Up to 1 million COVID vaccines expired in Nigeria last month

A vial with the Oxford/AstraZeneca coronavirus disease (COVID-19) vaccine is seen at the National hospital in Abuja, Nigeria, March 5, 2021. REUTERS/Afolabi Sotunde

  • Governments on the continent of over one billion people have been pushing for more vaccine deliveries as inoculation rates lag richer regions, increasing the risk of new variants such as the Omicron coronavirus now spreading across South Africa.

 Up to one million COVID-19 vaccines are estimated to have expired in Nigeria last month without being used, two sources told Reuters, one of the biggest single losses of doses that shows the difficulty African nations have getting shots in arms.

Governments on the continent of over one billion people have been pushing for more vaccine deliveries as inoculation rates lag richer regions, increasing the risk of new variants such as the Omicron coronavirus now spreading across South Africa.

In Nigeria, Africa's most populous nation and home to more than 200 million people, fewer than 4% of adults have been fully vaccinated, according to the World Health Organization (WHO).

A recent surge in supply has caused a new problem, however: many African countries are finding they do not have the capacity to manage the shots, some of which come with a short shelf life.

The expired doses were made by AstraZeneca (AZN.L) and delivered from Europe, the sources with direct knowledge of vaccine delivery and use told Reuters. They were supplied via COVAX, the dose-sharing facility led by the GAVI vaccine alliance and the WHO which is increasingly reliant on donations.

A third source with knowledge of the delivery said some of the doses arrived within four-to-six weeks of expiry and could not be used in time, despite efforts by health authorities.

A count of the expired doses is still underway and an official number is yet to be finalised, the sources said.

"Nigeria is doing everything it can. But it's struggling with short shelf life vaccines," one told Reuters. "Now (supply is) unpredictable and they're sending too much."

A spokesperson for the National Primary Health Care Development Agency - the body responsible for vaccinations in Nigeria - said the number of vaccines received and used is still being tallied and it would share its findings in the coming days.

The WHO said doses had expired, but declined to give a figure. It said 800,000 additional doses that had been at risk of expiry in October were all used in time.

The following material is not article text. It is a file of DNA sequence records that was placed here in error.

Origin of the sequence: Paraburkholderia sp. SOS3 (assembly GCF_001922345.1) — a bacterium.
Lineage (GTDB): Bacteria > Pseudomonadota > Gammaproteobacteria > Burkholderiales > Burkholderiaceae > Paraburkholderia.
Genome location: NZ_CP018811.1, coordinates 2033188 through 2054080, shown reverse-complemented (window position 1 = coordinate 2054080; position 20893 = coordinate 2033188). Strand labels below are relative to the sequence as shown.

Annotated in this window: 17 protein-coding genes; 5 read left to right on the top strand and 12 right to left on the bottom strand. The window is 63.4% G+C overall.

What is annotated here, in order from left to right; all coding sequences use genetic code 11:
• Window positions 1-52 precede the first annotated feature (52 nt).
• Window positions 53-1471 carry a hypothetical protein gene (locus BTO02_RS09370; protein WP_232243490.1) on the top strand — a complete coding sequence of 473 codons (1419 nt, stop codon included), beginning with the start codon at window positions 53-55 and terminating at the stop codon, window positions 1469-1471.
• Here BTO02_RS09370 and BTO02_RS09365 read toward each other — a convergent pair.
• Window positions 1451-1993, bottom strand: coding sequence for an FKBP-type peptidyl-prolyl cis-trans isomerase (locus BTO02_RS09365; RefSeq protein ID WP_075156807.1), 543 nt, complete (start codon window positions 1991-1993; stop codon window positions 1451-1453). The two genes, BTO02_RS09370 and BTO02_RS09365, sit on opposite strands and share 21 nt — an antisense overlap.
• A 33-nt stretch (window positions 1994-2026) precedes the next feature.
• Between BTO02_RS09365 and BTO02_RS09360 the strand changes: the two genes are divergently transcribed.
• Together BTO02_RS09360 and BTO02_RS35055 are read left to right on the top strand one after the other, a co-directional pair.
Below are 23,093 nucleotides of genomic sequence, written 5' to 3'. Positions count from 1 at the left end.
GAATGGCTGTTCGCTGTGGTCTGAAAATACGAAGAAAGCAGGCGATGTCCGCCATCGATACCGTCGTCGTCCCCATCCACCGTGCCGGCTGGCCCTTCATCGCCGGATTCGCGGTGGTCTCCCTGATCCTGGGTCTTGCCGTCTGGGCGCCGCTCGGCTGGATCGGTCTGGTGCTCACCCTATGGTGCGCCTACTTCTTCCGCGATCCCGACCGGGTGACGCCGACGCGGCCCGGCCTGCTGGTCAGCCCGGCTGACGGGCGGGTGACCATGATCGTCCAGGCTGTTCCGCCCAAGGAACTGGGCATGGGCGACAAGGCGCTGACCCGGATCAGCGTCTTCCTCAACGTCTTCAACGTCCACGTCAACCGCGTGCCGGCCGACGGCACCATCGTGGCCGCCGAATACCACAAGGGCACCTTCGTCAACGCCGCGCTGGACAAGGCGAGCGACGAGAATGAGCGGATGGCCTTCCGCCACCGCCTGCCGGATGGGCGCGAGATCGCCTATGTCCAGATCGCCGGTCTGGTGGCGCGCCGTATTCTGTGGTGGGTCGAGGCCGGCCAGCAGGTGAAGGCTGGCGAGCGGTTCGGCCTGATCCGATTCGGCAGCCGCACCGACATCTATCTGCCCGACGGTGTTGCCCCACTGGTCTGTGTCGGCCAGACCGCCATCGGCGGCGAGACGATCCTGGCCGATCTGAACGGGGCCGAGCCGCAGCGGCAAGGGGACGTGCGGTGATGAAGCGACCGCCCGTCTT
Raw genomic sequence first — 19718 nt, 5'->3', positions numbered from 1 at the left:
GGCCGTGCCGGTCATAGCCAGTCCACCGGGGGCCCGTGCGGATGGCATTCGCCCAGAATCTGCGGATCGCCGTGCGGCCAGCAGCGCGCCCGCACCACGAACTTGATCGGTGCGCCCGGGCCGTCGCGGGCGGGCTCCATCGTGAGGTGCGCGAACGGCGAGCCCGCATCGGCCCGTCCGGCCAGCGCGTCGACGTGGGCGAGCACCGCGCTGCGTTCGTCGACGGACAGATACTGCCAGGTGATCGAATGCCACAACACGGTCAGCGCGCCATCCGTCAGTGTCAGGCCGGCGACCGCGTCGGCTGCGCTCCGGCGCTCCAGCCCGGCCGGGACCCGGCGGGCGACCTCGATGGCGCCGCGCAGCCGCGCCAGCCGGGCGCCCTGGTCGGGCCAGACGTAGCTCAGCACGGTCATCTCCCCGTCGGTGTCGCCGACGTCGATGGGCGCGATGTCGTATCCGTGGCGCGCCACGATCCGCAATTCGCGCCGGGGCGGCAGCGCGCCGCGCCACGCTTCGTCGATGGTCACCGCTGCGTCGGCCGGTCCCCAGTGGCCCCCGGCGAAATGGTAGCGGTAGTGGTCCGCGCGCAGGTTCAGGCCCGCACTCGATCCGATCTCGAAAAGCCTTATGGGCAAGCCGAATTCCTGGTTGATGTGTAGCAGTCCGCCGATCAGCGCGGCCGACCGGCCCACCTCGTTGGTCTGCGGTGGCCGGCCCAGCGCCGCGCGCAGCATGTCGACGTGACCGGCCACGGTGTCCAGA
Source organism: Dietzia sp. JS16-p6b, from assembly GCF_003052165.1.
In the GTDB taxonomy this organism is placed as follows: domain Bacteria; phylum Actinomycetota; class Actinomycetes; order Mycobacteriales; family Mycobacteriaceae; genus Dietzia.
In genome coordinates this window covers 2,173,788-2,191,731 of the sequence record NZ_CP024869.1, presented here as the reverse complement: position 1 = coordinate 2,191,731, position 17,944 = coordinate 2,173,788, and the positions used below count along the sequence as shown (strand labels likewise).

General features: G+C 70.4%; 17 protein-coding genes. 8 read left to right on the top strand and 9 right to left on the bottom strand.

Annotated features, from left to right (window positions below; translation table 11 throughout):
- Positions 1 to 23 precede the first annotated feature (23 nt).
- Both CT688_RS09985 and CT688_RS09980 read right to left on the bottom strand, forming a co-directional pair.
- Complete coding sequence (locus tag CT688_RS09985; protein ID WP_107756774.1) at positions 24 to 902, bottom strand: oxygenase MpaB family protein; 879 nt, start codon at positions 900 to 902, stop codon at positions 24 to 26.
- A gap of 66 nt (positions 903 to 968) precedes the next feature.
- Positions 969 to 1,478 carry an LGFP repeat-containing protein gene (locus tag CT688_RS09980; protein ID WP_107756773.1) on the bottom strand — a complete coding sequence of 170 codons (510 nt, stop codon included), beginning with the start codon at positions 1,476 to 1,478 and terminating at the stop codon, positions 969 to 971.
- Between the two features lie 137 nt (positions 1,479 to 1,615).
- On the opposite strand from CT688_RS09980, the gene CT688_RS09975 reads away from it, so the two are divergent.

"Vaccine wastage is to be expected in any immunization programme, and in the context of COVID-19 deployment is a global phenomenon," the WHO said in a statement responding to Reuters' questions. It said vaccines delivered with "very short" shelf lives were a problem.

Nigeria's vaccine loss appears to be one of the largest of its kind over such a short time period, even outstripping the total number of vaccines that some other countries in the region have received.

It is not alone in wasting vaccines, however.

Across Europe, countries including Germany and Switzerland have struggled to maximise the use of doses. In January, officials in Britain forecast wastage of about 10% of vaccines. In April, France's health minister told local media that 25% of AstraZeneca, 20% of Moderna (MRNA.O) and 7% of Pfizer (PFE.N) vaccines were being wasted at the time.

WEAK FOUNDATION

High vaccination rates in Africa are vital to ending the COVID-19 pandemic globally, health experts say. Only 102 million people, or 7.5% of the Africa's population, are fully vaccinated, according to the WHO.


Shortages of staff, equipment and funds have hampered rollouts. An anticipated surge in supply, comprising millions of doses in the coming weeks, could expose those weaknesses further, experts warn.


Nigeria's underfunded health system lacks everyday supplies like cotton swabs. Spotty power supply means fridges holding vaccines need to be kept on expensive fuel generators. Millions of citizens live in areas racked by banditry or Islamist insurgencies that medics cannot reach.

"The foundation is not strong. And if you don't have a strong foundation, there's not much you can build on top," Health Minister Osagie Ehanire told a public forum last week.

The short shelf life of donated vaccines does not help African nations.

South Sudan and Democratic Republic of Congo, both desperate for doses, had to send some back because they could not distribute them in time. Namibia warned last month it may have to destroy thousands of out-of-date doses.

The situation serves only to increase vaccine inequality, experts warn.

"More than 8 billion doses have now been administered – the largest vaccination campaign in history," WHO director-general Tedros Adhanom Ghebreyesus said on Twitter on Monday, marking a year ago this week since COVID vaccines were first administered.

"But we all know that this incredible achievement has been marred by horrific inequity."

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